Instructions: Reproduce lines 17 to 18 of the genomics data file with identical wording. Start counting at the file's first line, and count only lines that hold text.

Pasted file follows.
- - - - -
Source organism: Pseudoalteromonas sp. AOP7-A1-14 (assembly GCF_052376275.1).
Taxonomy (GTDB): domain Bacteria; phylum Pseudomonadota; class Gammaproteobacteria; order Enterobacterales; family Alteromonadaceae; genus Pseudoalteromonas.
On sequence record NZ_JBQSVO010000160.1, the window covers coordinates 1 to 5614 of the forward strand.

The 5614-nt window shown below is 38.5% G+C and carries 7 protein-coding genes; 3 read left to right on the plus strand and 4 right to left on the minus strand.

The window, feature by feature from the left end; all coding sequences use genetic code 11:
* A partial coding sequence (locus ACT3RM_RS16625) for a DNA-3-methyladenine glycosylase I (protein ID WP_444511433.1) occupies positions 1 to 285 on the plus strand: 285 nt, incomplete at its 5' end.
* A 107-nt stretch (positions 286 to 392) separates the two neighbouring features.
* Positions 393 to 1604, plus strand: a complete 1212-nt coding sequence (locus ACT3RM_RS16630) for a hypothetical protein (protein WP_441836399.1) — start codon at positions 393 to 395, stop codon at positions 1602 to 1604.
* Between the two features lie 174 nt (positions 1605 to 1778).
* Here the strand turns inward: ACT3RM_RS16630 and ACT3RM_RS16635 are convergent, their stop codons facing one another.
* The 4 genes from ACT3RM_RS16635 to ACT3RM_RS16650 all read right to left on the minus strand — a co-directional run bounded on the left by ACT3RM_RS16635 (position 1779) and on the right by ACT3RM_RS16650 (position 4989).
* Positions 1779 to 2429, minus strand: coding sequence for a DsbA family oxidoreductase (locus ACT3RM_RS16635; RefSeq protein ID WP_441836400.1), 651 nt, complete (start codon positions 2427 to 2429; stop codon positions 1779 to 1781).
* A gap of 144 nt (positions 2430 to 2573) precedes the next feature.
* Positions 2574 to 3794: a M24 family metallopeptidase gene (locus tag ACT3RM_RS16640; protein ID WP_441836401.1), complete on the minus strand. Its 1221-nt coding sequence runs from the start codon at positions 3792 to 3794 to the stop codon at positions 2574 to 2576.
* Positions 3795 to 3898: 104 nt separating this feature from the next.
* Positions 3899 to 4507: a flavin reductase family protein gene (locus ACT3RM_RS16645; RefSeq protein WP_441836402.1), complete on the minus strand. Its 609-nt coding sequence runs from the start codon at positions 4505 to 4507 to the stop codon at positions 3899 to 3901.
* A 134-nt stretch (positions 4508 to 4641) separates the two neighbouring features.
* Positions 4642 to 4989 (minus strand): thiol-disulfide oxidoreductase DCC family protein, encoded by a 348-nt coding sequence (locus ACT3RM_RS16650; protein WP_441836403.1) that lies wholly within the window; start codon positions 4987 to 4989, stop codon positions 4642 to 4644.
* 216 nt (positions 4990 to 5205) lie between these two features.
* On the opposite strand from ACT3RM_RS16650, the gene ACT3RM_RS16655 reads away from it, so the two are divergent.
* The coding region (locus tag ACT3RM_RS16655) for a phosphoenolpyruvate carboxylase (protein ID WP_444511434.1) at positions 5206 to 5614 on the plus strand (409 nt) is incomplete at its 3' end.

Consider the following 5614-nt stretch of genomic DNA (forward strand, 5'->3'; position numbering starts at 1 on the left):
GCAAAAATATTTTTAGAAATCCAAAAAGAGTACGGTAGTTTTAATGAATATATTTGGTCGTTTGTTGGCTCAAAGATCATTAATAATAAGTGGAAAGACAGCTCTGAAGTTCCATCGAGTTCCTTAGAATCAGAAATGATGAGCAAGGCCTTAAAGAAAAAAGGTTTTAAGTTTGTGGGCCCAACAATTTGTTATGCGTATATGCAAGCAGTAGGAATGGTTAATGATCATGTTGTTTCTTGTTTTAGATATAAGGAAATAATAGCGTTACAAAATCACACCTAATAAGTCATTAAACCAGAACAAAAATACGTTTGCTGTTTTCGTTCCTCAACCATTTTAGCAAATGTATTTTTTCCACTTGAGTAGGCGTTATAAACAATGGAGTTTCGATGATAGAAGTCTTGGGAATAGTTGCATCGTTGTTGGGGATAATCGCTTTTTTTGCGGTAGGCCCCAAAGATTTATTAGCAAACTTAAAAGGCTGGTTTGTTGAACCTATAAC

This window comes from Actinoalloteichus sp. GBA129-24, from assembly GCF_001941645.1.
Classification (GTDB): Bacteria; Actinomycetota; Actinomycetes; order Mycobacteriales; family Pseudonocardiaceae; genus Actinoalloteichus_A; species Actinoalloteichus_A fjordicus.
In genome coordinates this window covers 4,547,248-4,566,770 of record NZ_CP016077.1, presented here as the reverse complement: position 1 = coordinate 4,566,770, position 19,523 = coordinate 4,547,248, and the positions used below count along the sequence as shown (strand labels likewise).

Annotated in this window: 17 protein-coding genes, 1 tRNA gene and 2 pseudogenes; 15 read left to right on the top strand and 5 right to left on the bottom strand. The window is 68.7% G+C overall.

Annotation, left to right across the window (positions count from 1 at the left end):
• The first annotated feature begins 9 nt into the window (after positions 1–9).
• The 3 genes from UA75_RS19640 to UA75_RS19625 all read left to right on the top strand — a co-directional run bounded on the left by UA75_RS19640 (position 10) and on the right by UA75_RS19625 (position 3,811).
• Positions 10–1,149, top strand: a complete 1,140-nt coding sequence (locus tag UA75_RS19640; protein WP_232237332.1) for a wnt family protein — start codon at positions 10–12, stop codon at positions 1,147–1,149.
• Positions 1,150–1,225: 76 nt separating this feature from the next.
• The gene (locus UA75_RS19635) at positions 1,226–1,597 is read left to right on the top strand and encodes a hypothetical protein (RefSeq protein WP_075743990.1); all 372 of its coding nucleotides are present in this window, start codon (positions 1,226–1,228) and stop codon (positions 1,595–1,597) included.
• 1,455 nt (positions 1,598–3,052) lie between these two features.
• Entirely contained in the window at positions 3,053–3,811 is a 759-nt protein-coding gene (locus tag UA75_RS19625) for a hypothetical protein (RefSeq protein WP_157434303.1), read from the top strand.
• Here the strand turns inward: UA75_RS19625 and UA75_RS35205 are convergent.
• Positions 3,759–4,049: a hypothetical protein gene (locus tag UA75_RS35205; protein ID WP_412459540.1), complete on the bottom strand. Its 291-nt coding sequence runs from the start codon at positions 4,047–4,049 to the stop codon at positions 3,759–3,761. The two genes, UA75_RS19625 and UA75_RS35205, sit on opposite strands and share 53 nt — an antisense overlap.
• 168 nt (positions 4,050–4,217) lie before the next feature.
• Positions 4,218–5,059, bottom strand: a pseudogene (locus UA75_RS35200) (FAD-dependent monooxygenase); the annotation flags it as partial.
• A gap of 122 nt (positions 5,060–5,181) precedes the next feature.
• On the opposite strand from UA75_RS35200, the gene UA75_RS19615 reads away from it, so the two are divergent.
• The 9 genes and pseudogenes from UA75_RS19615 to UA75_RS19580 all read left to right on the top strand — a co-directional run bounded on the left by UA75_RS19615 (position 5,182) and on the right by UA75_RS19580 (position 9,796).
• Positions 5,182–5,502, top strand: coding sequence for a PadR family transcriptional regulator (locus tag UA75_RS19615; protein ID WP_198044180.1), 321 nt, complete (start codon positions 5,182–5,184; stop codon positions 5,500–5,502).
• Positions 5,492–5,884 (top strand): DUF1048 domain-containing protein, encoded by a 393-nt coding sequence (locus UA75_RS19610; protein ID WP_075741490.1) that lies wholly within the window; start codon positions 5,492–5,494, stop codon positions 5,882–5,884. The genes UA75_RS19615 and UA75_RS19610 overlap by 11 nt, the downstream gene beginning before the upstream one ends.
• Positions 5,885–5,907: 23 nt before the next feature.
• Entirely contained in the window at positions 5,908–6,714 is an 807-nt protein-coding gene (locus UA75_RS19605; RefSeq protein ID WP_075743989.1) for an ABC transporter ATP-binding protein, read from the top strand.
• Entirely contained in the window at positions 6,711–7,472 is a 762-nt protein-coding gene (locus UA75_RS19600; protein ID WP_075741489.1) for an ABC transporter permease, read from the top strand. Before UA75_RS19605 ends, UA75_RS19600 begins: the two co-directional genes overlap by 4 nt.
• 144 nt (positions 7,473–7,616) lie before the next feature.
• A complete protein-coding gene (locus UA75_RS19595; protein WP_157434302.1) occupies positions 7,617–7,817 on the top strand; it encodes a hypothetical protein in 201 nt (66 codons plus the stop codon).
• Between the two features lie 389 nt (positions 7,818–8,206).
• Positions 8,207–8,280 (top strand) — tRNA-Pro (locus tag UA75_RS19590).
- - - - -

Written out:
* A 134-nt stretch (positions 4508 to 4641) separates the two neighbouring features.
* Positions 4642 to 4989 (minus strand): thiol-disulfide oxidoreductase DCC family protein, encoded by a 348-nt coding sequence (locus ACT3RM_RS16650; protein WP_441836403.1) that lies wholly within the window; start codon positions 4987 to 4989, stop codon positions 4642 to 4644.